But the joyous season for money launderers and engaged corrupt bankers couldn’t survive for long. Modi, in one of his rallies, revealed that the government has secretly conducted sting operations on banks and corrupt bankers wouldn’t escape. The series of raids conducted by the Income Tax department also hints that the government has not taken the implementation casually, but instead placed checks to catch the offenders.

When the numbers of raids increased, I was getting jittery to see no narrative against it. Then I read an article titled “I-T Seizures Are Illegal Since There’s No Law Against Holding Cash” in The Quint, I am at ease and satisfied now. Everything is right with the left-liberals.

Coming back to the the article, it highlights two points:

  1. These so-called seizures are illegal because there is no law or regulation that forbids people from holding cash.
  2. I-T officers across India “are under tremendous pressure to raid and seize” cash, whether in the old or new high denominations.

However as you scroll down the article, you will find it getting incoherent. Under the section, “Illegal and Frustrating Exercise”, it mentions Rs 1.54 crores seized in new currency notes of Rs 2,000 and Rs 500:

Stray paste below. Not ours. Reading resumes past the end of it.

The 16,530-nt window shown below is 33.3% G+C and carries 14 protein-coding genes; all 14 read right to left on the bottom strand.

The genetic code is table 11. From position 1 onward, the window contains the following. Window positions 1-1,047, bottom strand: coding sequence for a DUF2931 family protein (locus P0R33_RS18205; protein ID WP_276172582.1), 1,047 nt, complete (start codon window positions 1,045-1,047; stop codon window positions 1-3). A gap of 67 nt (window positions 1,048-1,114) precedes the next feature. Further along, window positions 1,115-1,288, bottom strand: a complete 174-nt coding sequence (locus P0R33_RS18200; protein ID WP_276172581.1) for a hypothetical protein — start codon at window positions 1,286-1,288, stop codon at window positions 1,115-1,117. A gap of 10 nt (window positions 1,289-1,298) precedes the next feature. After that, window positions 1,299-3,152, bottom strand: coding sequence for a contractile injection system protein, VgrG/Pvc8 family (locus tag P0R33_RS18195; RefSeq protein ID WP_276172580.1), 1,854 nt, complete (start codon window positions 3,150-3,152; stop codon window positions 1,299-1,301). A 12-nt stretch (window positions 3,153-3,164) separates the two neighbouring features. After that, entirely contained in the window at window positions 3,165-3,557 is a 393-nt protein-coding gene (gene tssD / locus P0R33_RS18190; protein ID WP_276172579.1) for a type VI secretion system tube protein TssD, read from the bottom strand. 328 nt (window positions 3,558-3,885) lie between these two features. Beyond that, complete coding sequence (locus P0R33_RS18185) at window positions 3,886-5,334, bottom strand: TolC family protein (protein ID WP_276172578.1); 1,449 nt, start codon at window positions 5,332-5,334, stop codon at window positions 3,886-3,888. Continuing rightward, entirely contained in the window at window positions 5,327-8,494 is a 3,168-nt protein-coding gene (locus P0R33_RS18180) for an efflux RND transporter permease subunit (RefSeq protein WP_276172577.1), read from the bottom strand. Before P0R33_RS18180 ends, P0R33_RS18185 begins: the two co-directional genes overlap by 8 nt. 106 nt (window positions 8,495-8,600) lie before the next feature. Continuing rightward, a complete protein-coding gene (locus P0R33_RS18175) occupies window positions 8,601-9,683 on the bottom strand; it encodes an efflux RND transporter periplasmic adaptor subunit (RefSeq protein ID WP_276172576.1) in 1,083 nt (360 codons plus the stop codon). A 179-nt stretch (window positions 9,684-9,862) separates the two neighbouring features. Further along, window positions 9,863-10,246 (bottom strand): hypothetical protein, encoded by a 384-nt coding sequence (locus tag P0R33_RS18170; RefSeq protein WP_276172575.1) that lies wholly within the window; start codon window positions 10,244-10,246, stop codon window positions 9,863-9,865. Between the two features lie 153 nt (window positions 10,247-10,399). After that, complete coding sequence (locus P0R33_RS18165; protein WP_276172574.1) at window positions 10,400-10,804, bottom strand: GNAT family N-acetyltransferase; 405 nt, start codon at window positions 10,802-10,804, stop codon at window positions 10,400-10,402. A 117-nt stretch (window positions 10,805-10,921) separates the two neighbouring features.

Can we justify someone managing Rs 1,54 crores in new currency a month’s time? Is the seizure or the process of getting that currency more likely to be illegal?

The article further mentions I-T Department raids in Chennai for Rs 24 crores in new currency notes, raids in Panjim for Rs 63 crores, raids in Delhi’s Karol Bagh for 3.25 crore in and then randomly plugs in an unknown case of Rs 3 lakh to call it a “ridiculously low” amount.

The other topic which the article emphasizes is that I-T officers are under tremendous pressure. This reminded me early days arguments on demonetisation mentioning that bankers are going in acute depression due to extreme workload. Even in government offices, employees have to stretch for a period during final stages of their projects. Do we assume that additional workload on the I-T department and bankers for a few months is so worrisome?

Funny part is, like me, many left-leaning “intellectuals” were also waiting for the article, so that they can use words like “Lawless loonland” to express their hate they so proudly possess:

And highlight one case, without going into details, to make fantastical claims:

Criticism is good, but it should be constructive and objective. Where is objectivity in these bias-laden articles? The article, like many other article, overlooked cases where 50-100 crores of new notes are found and created an opinion piece bases on selective cases. Of course, there is no regulation that forbids people from holding cash, but then one should be able to justify the amount; that part of phrase is completely missing in the article. Why?

By the way, my college curriculum never changed because we “successfully” stopped autocratic decisions by loony professors who thought they could bring reforms with their funny ideas.

Long live revolution! We shall overcome Modi.